I’d like to start this post off by recognizing our 50+ new members. The Napa/Sonoma board was surprised and delighted to find out we had so many. I’m not sure if it was the national conference, the fantastic events our board members have put together, or an appreciation of wine and the desire to make a difference in the industry. I’d like to think it is our Facebook Fan Page, where you can get WWS announcements, event reminders and interesting bits of wine news delivered right to your home page along with those pictures of the latest baby in the family (and those embarrassing memories of the things you did in high school, if only your old friends would let you forget.) Regardless of the reason you joined, I’d like to say welcome to all our new friends. We look forward to getting to know you.

Speaking of events, the June 10th event titled “Innovative Wine Selling Practices” sold out in advance. Jean Arnold Sessions of Hanzell Vineyards and the Jean Arnold Group and Lesley Berglund of the WISE Academy spoke to the group about their visions of the changing landscape of wine marketing. They started out the presentation asking each of us to consider, “What makes your wine truly unique and differentiates it from the competition?” Jean’s advice was to “dig deeper” into the brand story to find that idea or quality that differentiates it from the rest. Wineries should be looking beyond what they think (or maybe – hope) the customer will take away and recognize the “gut experience” their marketing message creates. If the message isn’t translating into a fantastic experience that inspires a customer to tell a friend, then it may be time to reconsider the message.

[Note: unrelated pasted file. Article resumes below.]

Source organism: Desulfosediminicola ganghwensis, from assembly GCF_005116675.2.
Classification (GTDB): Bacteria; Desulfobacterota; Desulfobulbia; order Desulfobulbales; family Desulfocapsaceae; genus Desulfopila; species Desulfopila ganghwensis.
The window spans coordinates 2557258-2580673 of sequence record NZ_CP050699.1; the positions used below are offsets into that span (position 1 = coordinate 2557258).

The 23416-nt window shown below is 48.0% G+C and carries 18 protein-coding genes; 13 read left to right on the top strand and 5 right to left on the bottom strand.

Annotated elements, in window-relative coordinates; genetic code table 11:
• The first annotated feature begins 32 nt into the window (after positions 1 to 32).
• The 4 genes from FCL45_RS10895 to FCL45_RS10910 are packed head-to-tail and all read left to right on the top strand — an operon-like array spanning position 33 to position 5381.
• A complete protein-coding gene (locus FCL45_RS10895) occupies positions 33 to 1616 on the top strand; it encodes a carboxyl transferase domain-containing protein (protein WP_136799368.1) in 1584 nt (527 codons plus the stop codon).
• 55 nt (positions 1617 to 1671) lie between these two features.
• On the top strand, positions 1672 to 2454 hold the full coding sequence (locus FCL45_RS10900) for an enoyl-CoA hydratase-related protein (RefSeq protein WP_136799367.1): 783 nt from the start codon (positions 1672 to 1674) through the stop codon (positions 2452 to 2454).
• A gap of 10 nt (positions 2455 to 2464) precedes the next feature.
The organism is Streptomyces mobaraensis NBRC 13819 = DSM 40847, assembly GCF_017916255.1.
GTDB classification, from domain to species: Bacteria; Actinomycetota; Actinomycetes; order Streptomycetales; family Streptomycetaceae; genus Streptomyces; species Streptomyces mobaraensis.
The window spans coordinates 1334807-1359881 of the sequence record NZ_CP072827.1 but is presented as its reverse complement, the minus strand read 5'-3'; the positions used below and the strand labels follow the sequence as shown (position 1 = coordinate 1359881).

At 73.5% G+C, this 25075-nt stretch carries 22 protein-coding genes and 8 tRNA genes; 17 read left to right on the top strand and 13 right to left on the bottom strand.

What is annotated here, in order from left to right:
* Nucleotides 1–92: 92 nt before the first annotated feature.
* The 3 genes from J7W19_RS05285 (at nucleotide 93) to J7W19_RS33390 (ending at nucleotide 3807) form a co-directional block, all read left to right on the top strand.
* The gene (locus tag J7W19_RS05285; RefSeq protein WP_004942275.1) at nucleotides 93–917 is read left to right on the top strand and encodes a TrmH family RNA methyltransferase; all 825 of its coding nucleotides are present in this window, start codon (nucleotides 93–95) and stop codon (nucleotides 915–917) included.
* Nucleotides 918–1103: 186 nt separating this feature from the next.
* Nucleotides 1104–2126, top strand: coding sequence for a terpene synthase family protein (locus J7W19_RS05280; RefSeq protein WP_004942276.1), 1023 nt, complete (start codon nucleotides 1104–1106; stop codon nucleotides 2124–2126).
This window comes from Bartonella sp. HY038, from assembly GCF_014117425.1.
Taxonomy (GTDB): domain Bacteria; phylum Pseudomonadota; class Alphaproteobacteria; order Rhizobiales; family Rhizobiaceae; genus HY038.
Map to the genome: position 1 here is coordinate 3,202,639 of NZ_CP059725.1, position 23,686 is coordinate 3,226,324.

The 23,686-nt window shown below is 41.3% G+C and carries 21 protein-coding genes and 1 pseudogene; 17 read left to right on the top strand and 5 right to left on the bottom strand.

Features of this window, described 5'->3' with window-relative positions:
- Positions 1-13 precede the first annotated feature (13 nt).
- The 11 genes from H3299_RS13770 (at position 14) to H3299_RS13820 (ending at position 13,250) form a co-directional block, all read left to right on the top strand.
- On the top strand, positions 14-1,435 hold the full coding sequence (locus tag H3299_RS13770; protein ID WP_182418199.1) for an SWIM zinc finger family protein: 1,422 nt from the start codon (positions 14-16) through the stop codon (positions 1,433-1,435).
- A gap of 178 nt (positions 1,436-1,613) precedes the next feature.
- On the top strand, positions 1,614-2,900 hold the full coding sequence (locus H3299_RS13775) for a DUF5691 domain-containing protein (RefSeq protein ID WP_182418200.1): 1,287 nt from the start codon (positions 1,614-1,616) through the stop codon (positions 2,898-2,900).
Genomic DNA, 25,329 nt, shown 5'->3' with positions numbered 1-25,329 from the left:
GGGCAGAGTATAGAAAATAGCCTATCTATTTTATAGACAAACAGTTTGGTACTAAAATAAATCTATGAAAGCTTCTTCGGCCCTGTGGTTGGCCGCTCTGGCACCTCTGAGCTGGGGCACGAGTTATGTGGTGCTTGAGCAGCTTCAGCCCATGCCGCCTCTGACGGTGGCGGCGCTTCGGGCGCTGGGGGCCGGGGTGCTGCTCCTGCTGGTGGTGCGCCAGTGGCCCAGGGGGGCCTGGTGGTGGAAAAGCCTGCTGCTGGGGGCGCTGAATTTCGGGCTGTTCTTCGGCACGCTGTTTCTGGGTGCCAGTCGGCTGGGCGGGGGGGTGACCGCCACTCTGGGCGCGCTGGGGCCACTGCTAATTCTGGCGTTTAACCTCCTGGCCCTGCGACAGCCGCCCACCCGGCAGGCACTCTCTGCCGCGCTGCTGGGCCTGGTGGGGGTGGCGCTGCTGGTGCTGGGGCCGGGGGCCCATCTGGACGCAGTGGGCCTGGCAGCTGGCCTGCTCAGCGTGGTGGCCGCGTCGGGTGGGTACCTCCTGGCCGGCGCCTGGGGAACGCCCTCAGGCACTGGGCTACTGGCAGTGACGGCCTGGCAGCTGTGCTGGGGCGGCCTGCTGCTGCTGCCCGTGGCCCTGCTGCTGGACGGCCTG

Lesley Berglund pointed out that we often think selling comes before branding, when it should be the other way around. In an ongoing test of brand messaging, WISE Academy Students work as secret shoppers, calling and visiting wineries to find out what is really happening. Lesley reports that only 3% of wineries are promoting the brand message to visitors on a regular basis. It’s important that we get our tasting room staff to understand why the brand story is important and to use it to sell. And don’t forget to capture contact information along with the sale. That’s the next step in building relationships with your customers to create ongoing sales.

One question from the audience was the battle between trade sales and direct to consumer. Many tasting rooms are up against deeper discounting in the off premise market. Jean suggested working to first differentiate your brand’s strengths before discounting, but if discounting is already taking place, wineries should consider matching market prices for their wine club customers at the very least. “The best price should always be at the winery.”

I know I came away with a lot to think about from the advice given by both of our presenters. Is your direct to consumer staff selling the brand first and then asking the customer to buy? Could selling direct to trade be easier than you think in some markets if you’re getting the cold shoulder from distributors? Both questions are worth looking into, no matter what the size of your winery.

Author: Leah McNally, WWS Blogger

Next up on Napa/Sonoma WWS Calendar:

  • 7/9/10: Finance/Accounting II Roundtable. Topic: Social Networking as it relates to the wine industry.
  • 7/15/10: Human Resources II Roundtable. Topic: Millennials-recruiting and retaining.
  • 7/20/10: Winemaker/Viticulture Roundtable. Topic: Management Coaching by Shelley Brott from Personnel Perspective
  • 8/05/10: Wine on America’s Table
  • 11/04/10: Grapes We Don’t Know
  • 12/02/10: Holiday Event: Dessert & Sparkling Wines